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2022 presented a variety of challenges for those leading diversity, equity, and inclusion across different industries. While some companies have looked to elevate their DEI strategies in response to civil unrest over the past couple of years, others are looking to further support employees and establish inclusive workplaces to create a sense of belonging.

Leading DEI is no easy task. From social pressure to address gender equity to investing in diverse hiring and promotions, plus the evolving landscape of virtual workplaces, many DEI leaders are looking for actionable advice to advance their strategies.

Here are five DEI initiatives that helped make an impact in 2022 to inspire your 2023 roadmap.

1. Establishing diverse virtual workplaces

DEI leaders across industries are looking to establish diverse virtual workplaces as many companies have integrated hybrid and remote policies. At Meta, Chief Diversity Officer Maxine Williams explained how they’ve leveraged virtual environments to boost employee diversity in a World Economic Forum article.

“For the first time, we’re hiring individuals who are fully remote and working from locations where we don’t have offices, increasing the diversity of our candidate pool and workforce.”

Maxine Williams, Chief Diversity Officer at Meta

Meta is one of the companies benefiting from investing into making remote work diverse, as they’ve increased their total number of underrepresented employees. This was key in establishing diversity goals as McKinsey & Company reported Black employees and those who identified as LGBTQ+ were more likely to leave jobs if remote work was not offered.

2. Implementing inclusive employee benefits

The evolving workplace settings have also pressured companies to reevaluate their benefits packages, and DEI leaders are looking to better support employees.

One example at Yelp is how Chief Diversity Officer Miriam Warren explained how leaders are looking for guidance to help cover costs for employees who must travel out of state to access abortion care.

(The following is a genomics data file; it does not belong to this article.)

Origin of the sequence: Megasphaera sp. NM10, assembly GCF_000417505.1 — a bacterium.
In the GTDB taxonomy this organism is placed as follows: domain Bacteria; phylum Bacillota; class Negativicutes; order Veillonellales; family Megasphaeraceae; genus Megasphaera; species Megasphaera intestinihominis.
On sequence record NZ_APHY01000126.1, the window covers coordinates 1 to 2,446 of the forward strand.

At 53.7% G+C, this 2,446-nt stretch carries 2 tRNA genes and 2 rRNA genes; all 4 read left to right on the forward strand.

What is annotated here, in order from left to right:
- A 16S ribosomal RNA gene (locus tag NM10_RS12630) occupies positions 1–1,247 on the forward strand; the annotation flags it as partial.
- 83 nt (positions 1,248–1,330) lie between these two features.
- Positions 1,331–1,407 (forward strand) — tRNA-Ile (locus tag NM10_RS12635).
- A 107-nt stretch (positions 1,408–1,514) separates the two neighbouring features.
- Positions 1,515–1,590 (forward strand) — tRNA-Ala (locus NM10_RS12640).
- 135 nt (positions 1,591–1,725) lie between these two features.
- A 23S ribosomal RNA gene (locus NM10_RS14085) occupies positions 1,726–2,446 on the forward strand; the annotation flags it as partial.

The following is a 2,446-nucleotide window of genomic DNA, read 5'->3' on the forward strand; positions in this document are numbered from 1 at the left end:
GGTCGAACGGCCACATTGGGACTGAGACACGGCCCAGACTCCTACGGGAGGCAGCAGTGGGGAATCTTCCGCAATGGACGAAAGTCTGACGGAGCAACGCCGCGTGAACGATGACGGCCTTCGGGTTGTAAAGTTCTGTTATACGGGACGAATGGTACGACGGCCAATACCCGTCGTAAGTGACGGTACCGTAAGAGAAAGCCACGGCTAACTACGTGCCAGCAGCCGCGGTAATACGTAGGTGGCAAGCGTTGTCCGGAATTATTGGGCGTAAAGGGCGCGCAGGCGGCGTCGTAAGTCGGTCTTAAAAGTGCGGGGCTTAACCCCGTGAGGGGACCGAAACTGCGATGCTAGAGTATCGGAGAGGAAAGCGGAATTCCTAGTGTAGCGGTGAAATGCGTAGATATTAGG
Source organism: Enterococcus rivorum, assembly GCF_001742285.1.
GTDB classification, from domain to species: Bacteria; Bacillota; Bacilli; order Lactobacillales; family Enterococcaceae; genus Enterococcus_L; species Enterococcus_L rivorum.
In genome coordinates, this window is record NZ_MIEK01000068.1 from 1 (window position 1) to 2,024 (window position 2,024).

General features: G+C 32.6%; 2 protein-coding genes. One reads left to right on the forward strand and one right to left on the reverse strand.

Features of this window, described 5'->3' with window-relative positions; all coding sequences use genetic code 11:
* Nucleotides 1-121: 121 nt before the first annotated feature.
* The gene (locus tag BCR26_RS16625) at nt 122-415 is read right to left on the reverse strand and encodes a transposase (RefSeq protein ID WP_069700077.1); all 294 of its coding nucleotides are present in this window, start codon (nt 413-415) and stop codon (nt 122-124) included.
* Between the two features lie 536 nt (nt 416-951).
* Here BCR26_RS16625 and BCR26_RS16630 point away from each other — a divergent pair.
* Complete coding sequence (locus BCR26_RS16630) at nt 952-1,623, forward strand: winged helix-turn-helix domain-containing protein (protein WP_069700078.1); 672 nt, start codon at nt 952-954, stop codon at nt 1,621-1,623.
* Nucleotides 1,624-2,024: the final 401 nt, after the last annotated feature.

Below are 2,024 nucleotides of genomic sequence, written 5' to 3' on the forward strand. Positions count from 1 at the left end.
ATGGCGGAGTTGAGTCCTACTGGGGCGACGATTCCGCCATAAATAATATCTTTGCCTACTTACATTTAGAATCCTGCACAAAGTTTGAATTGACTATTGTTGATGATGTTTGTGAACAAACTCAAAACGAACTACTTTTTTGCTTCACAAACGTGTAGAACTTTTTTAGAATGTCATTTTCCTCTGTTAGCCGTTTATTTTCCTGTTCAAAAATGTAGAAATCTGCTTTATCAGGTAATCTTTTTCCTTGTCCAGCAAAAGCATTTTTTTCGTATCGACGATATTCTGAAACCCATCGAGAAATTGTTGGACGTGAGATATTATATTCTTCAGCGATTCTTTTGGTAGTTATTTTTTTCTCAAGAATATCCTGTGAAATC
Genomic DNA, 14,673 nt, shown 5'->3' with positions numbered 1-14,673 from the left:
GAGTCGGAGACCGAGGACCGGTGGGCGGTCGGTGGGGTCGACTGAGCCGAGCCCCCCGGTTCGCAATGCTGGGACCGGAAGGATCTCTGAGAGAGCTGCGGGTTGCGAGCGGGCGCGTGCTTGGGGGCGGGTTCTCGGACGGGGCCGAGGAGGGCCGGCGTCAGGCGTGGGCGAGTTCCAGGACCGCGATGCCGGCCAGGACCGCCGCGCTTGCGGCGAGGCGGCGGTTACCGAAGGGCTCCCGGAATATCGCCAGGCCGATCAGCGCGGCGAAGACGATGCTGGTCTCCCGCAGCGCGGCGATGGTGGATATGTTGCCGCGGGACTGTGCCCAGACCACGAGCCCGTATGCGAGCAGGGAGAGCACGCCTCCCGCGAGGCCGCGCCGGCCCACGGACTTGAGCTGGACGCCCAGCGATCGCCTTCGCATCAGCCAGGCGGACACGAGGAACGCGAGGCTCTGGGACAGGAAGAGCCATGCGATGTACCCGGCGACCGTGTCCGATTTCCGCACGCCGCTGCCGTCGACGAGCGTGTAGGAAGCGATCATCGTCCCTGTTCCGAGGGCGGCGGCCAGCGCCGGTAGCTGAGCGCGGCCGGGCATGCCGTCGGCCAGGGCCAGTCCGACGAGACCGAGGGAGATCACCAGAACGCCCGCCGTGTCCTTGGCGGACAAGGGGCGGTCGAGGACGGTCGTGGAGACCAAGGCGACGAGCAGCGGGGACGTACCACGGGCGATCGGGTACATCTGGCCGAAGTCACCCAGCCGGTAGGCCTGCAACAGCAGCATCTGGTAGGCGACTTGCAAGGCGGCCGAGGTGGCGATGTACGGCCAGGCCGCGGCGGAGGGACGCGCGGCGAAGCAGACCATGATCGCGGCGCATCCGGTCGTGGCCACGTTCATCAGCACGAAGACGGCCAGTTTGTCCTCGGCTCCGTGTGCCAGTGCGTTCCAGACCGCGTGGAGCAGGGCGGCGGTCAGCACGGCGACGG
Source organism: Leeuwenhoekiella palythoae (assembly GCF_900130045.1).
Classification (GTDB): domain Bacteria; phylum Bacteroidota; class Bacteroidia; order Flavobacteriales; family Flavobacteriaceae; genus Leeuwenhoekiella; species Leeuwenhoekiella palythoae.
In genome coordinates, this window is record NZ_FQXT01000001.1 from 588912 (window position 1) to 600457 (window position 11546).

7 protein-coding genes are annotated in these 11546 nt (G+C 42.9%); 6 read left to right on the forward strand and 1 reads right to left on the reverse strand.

“Many companies, like ours, are thinking about abortion care, and thinking really hard about it — not just how to safeguard employees’ right to health care, but what it means as a brand to stand up for this right.”

Miriam Warren, Chief Diversity Officer at Yelp

Elias Reyna, Chief People and Diversity Officer at Papa Johns, discussed their further commitment to focus on providing LGBTQ+-inclusive benefits.

“We have a great opportunity to build upon the commitments we have made in recent years that have helped transform our business and chart our path for future growth.”

Elias Reyna, Chief People and Diversity Officer at Papa Johns

3. Providing transparency in DEI reporting

DEI Board Members Jason Clark, Director of Diversity and Inclusion at Charles Schwab, and Jackie Hardt, Senior DEI Analytics Manager at M&T, shared the importance of collecting and sharing DEI data to advance strategies during a leadership panel discussion.

Sharing the DEI metrics across your organization can help shed light on how your strategies are moving the needle and creating equitable workplaces for employees. Reporting out your data also creates accountability across all business lines and with executive leadership to prioritize specific initiatives.

“We’ve had a lot of engagement about what that different experience is. What do we see in the data? How do we narrow any gaps that we see in terms of our rates across the key employee lifecycle processes?”

Jackie Hardt, Senior DEI Analytics Manager at M&T

Jason also noted why DEI leaders should encourage executives for more and frequent reporting.

“We realize we have an opportunity to share some of the great progress we’re making. But the people won’t know that if we’re not sharing it. So we know we need to share some stories both internally and externally.”

Jason Clark, Director of Diversity and Inclusion at Charles Schwab

4. Creating safe spaces for employees